Christine Van Zandt: It all began at our elementary school where I had been a “book volunteer” since kindergarten. One of the jobs this included was working at our school’s annual week-long Book Fair, helping kids, parents, and teachers select books. In June 2018, nonfiction books were prominently featured in displays. Adults excitedly pointed them out, but one kid after another stated “nonfiction books are boring” even though many wonderful nonfiction books were offered. The kids’ complaints stuck with me. What would make more kids want to read nonfiction?

Humor was already a part of my writing, so writing a funny book was a natural choice, but I needed a great topic. When my third-grader suggested underwear, I loved it and I checked out what had been published on that topic. The most popular 32-page nonfiction picture book was ~2,700 words. It was amazing, but seemed far too long for this age group. Taking a new angle, I condensed the world history of underpants into short, fast scenes. (The final version of my 48-page book came in at ~1,500 words.)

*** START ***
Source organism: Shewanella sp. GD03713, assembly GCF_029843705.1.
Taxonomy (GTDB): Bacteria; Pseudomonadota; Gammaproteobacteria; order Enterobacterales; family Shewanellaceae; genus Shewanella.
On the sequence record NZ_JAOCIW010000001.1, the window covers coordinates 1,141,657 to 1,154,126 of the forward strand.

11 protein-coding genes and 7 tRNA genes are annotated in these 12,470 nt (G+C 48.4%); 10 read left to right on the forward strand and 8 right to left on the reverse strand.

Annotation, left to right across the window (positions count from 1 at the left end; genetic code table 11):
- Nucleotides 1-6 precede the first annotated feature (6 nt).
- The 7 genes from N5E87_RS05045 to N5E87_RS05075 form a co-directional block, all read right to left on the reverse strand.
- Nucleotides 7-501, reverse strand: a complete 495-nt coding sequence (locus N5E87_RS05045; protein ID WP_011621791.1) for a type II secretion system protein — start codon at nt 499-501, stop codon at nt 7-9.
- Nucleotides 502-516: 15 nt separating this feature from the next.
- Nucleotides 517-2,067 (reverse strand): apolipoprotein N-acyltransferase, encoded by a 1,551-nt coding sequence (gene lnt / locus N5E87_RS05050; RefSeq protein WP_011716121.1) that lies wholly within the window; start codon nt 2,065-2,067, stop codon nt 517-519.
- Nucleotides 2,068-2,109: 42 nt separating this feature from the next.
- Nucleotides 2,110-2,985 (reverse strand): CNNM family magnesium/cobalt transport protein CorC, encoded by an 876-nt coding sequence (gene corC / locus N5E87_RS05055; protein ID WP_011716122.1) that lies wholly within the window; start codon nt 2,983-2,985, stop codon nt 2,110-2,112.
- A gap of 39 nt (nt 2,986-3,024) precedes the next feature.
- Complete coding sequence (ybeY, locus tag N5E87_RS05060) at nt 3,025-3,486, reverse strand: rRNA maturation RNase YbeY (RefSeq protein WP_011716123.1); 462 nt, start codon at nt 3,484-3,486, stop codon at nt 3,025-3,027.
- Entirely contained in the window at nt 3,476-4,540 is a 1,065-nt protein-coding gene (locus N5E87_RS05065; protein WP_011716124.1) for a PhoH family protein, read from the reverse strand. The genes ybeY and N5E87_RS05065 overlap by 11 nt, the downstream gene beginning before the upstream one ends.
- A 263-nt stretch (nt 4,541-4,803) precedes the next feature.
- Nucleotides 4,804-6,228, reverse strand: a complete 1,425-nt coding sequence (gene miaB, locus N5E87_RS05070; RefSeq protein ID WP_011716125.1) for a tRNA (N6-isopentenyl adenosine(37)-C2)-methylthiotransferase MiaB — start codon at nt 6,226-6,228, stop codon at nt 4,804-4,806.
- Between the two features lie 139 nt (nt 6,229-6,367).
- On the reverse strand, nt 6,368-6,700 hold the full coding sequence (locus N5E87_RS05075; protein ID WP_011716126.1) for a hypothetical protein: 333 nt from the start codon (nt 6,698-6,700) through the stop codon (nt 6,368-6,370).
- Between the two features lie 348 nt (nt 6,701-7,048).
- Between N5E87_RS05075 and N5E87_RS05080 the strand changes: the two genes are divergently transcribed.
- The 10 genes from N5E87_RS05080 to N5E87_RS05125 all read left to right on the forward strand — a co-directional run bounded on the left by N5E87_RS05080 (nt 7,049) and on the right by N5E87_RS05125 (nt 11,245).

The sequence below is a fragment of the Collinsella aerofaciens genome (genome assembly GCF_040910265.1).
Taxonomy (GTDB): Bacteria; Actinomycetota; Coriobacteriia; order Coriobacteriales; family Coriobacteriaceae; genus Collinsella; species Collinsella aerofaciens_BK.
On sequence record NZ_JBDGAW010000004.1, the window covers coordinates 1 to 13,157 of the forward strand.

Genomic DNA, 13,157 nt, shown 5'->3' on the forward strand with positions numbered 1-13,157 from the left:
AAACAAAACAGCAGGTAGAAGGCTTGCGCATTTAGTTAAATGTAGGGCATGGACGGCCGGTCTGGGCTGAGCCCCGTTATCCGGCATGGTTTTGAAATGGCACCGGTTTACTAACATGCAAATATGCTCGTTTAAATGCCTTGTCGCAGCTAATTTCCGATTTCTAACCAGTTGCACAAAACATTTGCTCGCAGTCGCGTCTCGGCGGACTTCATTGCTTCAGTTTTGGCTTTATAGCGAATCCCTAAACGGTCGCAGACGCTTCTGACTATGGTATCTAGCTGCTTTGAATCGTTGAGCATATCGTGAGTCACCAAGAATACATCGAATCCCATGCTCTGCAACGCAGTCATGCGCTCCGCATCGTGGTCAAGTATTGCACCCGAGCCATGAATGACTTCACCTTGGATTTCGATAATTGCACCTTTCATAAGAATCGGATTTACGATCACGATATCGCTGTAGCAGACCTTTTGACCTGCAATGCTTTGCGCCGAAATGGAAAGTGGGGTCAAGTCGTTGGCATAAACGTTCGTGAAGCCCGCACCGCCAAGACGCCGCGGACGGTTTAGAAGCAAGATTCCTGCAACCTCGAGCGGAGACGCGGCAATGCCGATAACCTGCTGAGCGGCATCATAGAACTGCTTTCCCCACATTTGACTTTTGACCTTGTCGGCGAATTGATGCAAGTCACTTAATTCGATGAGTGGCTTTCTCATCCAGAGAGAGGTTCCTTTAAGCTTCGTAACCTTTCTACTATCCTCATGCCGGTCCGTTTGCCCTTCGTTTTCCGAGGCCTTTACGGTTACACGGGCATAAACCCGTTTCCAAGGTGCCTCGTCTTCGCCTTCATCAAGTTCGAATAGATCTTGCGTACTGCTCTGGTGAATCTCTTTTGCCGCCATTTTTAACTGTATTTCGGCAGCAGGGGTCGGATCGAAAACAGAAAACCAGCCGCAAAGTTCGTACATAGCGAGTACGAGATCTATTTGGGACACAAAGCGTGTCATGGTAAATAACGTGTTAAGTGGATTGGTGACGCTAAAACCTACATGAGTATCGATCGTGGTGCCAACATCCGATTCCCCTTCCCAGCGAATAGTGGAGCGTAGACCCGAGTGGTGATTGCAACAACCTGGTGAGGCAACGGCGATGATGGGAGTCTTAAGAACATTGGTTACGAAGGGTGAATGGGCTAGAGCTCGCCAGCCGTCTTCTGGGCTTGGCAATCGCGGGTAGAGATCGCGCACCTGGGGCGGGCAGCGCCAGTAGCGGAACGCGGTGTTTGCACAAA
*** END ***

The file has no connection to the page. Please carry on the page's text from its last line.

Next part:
I wrote the first draft January 2019, revised for a few months, workshopped it with my critique group in July, then revised some more.

In September 2019, I pitched this story on the #PitMad Twitter pitch event. A children’s book editor from Quarto Kids liked my pitch, so I sent her the full manuscript which led to the book contract and the book’s upcoming April 2021 publication date.

DP: What a fun backstory! And thanks for sharing these interior spreads! They are fabulous! 

(From A BRIEF HISTORY OF UNDERPANTS by Christine Van Zandt and Harry Briggs) 

When you compare one of your earliest drafts of this book to the version in the published book, what stands out for you in terms of what is most different?